I don't know if I told you that when I flew from Accra I got on the wrong plane. They only have two boarding gates at Kotoka airport with half a dozen flights leaving at the same time. Well I thought I heard the boarding call for KLM flight to Amsterdam. The gates are really just bus stops for the bus to take you to the plane on the tarmac so after showing my boarding pass to at least two people boarding the bus and plane I was all settled into my seat when the pilot announced that he was happy we joined him tonight on this flight to Lagos! I asked the flight attendant if that was a stopover before the final destination of Amsterdam and she said no. I ran off the plane onto the tarmac and was looking all over for the right plane. Of course I had tucked my boarding pass somewhere inconvenient and I couldn't find it so after a brief panic I found my way to the right plane with the help of some of the ground crew. Now on my Lufthansa flight, we actually are stopping off in Lagos.
15 December 2000.
Somehow it feels like Xmas. The Harmattan winds have come early and there is lots of dust in the air making for hazy days and star less nights while the wind is bringing temperatures down and it's cool and nippy in the mornings. The velvety pendant fruits are hanging down from the leafless branches of the baobab trees resembling something like a Charlie Brown Christmas tree. The general elections took place December 7 and polling stations were everywhere: as I was riding along during election day I saw plenty of people lined up to vote at schools and some polling stations were under great big baobab trees. Even if you can't read or write you can still vote with a voter ID card with your picture and your thumbprint, then a poll worker helps you with your ballot. Ghanaians keep questioning me on why Americans can't decide who the president of the US is, when we've been practicing democracy for so long.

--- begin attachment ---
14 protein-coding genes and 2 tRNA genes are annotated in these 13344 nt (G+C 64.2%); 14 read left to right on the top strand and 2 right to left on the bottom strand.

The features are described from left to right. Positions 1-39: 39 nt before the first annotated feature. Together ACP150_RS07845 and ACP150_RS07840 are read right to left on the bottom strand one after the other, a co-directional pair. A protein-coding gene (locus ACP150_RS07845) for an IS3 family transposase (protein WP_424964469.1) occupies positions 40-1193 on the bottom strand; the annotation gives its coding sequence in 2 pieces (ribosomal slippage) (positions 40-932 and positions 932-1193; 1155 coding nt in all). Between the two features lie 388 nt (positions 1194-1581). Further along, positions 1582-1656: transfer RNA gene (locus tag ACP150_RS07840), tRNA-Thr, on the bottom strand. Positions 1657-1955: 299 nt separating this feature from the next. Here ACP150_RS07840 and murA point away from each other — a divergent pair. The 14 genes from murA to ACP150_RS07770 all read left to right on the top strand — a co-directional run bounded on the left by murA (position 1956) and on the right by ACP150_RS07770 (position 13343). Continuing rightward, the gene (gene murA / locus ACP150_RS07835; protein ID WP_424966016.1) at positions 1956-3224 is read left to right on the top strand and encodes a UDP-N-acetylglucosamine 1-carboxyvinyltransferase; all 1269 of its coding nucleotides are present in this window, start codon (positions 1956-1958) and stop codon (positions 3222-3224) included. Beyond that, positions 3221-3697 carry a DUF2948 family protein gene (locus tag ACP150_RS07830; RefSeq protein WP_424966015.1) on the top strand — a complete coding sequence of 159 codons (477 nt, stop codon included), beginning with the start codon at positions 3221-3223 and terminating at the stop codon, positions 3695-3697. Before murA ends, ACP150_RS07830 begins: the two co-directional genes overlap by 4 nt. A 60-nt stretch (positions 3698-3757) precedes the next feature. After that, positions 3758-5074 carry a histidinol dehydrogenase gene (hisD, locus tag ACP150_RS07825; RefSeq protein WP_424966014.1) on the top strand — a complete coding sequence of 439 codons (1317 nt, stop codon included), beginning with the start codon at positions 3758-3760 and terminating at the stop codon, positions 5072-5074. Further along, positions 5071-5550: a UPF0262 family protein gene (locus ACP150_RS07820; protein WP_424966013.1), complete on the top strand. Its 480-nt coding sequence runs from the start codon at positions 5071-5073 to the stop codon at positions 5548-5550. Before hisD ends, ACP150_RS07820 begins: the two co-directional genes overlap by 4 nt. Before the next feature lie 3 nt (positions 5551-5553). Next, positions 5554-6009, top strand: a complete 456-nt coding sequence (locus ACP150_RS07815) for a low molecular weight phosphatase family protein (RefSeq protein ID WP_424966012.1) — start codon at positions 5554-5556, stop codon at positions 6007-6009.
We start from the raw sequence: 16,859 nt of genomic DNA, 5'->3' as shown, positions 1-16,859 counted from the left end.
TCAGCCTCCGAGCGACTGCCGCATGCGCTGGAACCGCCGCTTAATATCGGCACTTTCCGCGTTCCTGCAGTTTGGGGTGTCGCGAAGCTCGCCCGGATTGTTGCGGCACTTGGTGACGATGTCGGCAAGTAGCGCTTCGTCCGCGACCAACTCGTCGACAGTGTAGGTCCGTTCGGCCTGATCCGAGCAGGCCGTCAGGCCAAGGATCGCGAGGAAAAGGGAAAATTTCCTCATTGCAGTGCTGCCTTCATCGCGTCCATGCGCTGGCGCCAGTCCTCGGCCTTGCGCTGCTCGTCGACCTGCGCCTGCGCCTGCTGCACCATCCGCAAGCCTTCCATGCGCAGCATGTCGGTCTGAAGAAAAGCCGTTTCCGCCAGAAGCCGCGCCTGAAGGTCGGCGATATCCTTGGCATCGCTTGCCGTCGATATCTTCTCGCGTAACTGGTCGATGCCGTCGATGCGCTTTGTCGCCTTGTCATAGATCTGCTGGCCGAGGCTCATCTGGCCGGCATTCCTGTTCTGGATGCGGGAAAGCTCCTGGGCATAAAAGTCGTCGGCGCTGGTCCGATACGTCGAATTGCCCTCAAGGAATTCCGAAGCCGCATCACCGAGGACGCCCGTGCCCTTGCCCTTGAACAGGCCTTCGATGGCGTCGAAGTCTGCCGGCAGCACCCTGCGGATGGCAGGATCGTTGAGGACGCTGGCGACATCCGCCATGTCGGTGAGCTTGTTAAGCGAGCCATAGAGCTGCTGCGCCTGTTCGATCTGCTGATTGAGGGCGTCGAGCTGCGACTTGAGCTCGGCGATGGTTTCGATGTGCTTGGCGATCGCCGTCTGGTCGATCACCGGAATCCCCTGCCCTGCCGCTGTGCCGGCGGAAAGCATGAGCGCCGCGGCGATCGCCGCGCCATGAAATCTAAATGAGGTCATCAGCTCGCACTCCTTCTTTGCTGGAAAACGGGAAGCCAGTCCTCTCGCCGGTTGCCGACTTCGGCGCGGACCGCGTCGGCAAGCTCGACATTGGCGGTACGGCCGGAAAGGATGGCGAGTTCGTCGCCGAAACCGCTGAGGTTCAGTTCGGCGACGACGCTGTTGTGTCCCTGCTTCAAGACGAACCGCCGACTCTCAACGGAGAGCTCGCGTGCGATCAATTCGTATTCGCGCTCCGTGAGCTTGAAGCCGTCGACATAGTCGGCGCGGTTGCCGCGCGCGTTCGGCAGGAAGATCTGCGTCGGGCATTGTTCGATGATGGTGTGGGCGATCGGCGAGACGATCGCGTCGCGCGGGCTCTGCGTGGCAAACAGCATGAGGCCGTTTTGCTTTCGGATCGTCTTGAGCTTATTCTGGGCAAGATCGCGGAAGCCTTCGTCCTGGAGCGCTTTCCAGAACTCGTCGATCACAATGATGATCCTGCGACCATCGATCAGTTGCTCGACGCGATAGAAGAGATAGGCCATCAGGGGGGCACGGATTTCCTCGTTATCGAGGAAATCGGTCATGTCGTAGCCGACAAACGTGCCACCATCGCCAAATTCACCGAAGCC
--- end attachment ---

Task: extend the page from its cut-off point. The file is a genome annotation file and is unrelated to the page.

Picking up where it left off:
|By GODFRED (83-9-62-86.digitalskys.com - 126.96.36.199) on Tuesday, June 12, 2007 - 2:45 pm: Edit Post|
I Believe it is our responsibility to help make this world a better place .This could be achieved through volunteerism,that is why it is my heart-desire to be a part of you. I hope to heare favourably from you. Thank you
|By jimandlouise (188.8.131.52) on Friday, April 18, 2008 - 1:52 pm: Edit Post|
We are returned PCV's from Ghana (72-74). Our daughter is a PCV currently in Niger. We are flying into Accra in early June (08) and plan to work our way up to Niger. We would like to visit our old site at Sefwi Wiawso. Does anyone know if there are PCV's there now and how to get in touch with them? Also we would like to know some good quality, non 5 star hotels or hostiles along the way. Thanks. email@example.com
|By martin mbui (184.108.40.206) on Thursday, March 19, 2009 - 8:19 am: Edit Post|
Am kenya citizen having nursary cotaning grafted mangoes and other fruit like avocado orange apples grips and others .Am looking for anybody or any NGO to buy them.